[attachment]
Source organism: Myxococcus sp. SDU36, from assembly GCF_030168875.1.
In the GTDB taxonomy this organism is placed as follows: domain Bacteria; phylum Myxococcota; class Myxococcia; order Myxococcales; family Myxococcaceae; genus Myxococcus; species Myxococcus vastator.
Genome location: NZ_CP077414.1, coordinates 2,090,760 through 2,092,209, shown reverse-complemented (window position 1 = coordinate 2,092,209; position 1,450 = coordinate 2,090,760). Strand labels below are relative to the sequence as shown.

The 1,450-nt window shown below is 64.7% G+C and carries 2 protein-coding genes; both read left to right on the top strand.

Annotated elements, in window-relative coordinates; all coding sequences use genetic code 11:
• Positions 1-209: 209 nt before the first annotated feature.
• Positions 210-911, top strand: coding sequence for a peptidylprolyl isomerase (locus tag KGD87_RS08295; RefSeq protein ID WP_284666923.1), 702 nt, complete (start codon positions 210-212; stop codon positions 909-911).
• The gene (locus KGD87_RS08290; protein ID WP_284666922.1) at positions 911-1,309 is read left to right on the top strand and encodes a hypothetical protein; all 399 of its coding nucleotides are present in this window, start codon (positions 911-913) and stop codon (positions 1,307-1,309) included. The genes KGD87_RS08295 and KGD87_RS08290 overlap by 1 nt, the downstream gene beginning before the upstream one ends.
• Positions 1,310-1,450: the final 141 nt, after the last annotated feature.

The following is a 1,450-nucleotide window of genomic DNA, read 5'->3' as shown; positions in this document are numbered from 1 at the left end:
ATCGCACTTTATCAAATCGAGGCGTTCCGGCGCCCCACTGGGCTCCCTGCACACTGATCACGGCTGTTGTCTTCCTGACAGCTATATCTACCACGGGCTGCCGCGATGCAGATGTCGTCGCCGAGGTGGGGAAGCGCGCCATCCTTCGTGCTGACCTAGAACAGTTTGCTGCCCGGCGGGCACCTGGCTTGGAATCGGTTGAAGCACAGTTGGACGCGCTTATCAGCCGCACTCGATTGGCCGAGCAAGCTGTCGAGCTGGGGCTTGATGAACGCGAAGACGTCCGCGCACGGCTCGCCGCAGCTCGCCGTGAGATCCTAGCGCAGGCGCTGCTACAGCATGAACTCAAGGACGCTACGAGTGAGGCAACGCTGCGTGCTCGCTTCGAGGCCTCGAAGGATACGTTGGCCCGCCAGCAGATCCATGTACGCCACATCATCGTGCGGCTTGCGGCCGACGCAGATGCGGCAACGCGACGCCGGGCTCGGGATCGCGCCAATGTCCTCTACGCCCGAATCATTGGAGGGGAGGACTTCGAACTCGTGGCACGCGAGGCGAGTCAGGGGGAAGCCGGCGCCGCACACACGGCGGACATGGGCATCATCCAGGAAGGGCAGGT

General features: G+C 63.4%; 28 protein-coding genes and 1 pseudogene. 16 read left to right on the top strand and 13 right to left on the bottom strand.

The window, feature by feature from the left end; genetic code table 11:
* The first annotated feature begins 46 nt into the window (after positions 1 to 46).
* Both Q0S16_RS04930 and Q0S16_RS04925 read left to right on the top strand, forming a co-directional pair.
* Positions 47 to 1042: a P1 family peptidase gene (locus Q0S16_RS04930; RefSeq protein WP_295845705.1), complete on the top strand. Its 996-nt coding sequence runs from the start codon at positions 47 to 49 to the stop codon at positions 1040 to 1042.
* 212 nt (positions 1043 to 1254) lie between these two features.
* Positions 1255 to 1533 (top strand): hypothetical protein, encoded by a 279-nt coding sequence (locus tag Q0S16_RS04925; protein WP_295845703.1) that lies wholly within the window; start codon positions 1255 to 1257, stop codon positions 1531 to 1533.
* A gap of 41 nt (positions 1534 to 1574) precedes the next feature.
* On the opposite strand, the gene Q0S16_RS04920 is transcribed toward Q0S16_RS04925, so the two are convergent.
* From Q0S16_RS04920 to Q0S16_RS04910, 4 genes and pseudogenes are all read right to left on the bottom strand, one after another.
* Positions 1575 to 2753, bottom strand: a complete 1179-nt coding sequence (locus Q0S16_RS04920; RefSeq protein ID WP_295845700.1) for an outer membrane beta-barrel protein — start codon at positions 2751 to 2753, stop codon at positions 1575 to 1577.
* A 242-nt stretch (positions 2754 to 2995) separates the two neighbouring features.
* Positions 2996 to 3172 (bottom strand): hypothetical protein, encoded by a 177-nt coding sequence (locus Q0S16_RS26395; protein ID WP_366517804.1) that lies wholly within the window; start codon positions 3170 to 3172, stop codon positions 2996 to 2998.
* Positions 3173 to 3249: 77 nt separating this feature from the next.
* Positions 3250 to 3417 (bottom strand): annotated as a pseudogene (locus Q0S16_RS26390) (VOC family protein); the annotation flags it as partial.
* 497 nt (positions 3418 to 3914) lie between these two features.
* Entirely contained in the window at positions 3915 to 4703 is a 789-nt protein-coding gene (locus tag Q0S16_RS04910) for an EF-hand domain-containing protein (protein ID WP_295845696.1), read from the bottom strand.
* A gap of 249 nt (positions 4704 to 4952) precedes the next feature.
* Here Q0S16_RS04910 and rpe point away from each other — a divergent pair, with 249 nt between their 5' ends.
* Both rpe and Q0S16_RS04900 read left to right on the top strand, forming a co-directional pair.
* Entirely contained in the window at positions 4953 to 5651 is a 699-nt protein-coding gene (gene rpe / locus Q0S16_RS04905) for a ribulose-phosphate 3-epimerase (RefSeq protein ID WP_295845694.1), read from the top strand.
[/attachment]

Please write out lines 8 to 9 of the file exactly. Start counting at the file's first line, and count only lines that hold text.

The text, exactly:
• The gene (locus KGD87_RS08290; protein ID WP_284666922.1) at positions 911-1,309 is read left to right on the top strand and encodes a hypothetical protein; all 399 of its coding nucleotides are present in this window, start codon (positions 911-913) and stop codon (positions 1,307-1,309) included. The genes KGD87_RS08295 and KGD87_RS08290 overlap by 1 nt, the downstream gene beginning before the upstream one ends.
• Positions 1,310-1,450: the final 141 nt, after the last annotated feature.